Downsize Your Belongings a box full of clothes to be donated.

If you want to really enjoy your large new home, cut the clutter before you arrive. Even though everything you currently own will easily fit in your new place, that doesn’t mean you shouldn’t purge some belongings before the movers arrive. There’s no point in paying your movers to box up the books you never read or pack the faded drapes that don’t match your new décor.

Additionally, too much junk is a challenge no matter your home’s size. Even if you have ample room in your new house, you won’t feel much like sorting out the junk once you arrive. Do it now instead.

Prepare Ahead to Save Money in a Larger Space

Although you may be tempted to buy more furnishings right away, resist the temptation to overspend. Unpack a little at a time and see how your current belongings look and feel in your new space.

Also, since you’ve only seen your furnishings in the context of a smaller home, it will take time to adjust to the bare walls and emptier-than-normal rooms. Allow yourself several weeks to simply live with your new environment before you consider adding more furniture or other belongings. Even then, be judicious with new purchases so you stay within your budget.

Depending oMoving Inn your new home’s size, you’ll probably spend more on electricity and gas bills each month. This is another reason to avoid buying new furniture and other accessories right away. When you’re adjusting to a new mortgage payment and higher energy costs, you’ll need to avoid unnecessary purchases for a while.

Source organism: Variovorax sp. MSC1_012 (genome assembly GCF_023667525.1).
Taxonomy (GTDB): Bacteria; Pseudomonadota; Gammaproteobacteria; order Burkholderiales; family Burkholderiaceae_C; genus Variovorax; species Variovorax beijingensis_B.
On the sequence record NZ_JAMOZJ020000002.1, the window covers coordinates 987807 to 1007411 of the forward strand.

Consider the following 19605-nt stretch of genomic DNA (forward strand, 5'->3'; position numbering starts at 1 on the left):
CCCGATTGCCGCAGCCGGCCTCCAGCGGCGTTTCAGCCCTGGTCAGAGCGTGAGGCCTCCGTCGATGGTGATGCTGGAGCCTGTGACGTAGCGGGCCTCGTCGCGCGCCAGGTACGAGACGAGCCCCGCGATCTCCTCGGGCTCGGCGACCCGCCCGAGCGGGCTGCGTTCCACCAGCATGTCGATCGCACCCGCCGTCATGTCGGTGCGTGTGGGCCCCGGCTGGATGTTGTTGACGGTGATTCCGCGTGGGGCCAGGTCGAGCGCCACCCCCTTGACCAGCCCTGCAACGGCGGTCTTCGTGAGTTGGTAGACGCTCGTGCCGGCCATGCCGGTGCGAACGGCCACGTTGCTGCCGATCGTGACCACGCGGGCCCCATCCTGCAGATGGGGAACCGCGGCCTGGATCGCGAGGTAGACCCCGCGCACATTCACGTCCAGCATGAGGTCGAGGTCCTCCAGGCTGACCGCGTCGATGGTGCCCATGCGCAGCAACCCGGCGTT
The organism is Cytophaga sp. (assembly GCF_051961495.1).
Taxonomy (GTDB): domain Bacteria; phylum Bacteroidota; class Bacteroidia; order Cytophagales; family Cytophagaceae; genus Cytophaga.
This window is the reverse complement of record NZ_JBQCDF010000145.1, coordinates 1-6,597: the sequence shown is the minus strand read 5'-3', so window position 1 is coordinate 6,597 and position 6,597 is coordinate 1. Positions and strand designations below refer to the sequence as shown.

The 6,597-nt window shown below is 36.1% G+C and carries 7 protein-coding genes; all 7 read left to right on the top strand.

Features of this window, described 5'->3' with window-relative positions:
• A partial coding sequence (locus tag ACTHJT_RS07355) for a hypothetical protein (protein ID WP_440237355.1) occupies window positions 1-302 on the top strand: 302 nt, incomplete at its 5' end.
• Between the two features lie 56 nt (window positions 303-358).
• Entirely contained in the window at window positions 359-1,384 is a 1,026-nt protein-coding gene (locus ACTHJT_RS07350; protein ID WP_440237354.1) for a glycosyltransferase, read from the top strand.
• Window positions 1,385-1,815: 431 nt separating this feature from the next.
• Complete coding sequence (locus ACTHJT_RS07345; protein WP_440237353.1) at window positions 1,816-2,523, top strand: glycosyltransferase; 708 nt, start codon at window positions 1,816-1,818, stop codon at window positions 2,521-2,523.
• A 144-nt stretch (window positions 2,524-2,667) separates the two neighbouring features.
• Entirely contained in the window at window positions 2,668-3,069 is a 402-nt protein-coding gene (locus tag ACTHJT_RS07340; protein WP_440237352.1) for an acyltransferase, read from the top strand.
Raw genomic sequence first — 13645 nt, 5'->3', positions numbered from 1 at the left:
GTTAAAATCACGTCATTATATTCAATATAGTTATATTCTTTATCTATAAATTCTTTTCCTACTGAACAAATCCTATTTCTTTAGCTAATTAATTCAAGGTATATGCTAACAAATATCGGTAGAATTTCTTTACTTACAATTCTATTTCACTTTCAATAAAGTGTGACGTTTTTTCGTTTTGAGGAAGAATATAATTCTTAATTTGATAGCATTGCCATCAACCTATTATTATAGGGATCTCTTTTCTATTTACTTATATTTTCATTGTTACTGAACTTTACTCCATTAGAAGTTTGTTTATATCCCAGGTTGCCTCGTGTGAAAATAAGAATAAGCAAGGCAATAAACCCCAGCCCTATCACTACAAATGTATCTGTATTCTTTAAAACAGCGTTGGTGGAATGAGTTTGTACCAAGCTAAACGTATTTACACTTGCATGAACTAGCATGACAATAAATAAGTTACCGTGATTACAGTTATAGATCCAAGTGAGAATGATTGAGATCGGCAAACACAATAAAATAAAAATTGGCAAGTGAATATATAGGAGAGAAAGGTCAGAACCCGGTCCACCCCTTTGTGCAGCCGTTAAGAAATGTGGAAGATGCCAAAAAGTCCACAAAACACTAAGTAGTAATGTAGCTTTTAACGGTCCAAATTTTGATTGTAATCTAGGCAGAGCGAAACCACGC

Adjust Slowly to Your Surroundings

Don’t expect to feel at home right away. It’s normal to feel some anxiety at first.

To combat these unsettled feelings, try to create as much of a normal routine as you can. Take your dogs for a walk to explore the neighborhood. Set up your kitchen in a similar pattern to your old kitchen-at least for a while. Have dinner at the same time as usual.

Remember, too, that you’ve already lived for a long time without those extra closets. There’s no need to fill them just because they exist. As time goes by, you’ll be open to creative ideas for them and other areas in your new home. Besides, not every space must be filled.

If all the open space starts to bother you, just remind yourself about how long it took to pack everything prior to the move. This thought should settle you while you slowly adjust to a bigger home.

If your budget allows for it, make yourself feel more at home by painting the spare bedroom a new color or switching out a bathroom fixture. These smaller, budget-friendly choices help you invest in each new space without automatically filling it with more belongings.

Before long, you’ll enjoy the extra space around you. In the meantime, keep all the best “small home” habits so you feel relaxed, not intimidated, in your larger home.

For more tips about preparing for your move-or adjusting to it after the big day-visit our Bekins blog again soon.

homeforsale

Selling Your Home Before You Move

When you move across the state, or even across the country, you can give your family countless opportunities for growth and exploration. But before you pack up your things and call your local moving company, you need to sell your old home-and fast!

Unfortunately, selling a home takes time. Sometimes houses can stay on the market for months, or even years. If you don’t prepare your home for resale, you may deter future buyers and prolong that time.

So what can you do to speed the process?

Improve the look and feel of your residence with the following suggestions.

Make a Great First ImpressionEntryway

First impressions make or break sales. When people pull up to your driveway, they need to feel welcome and comfortable.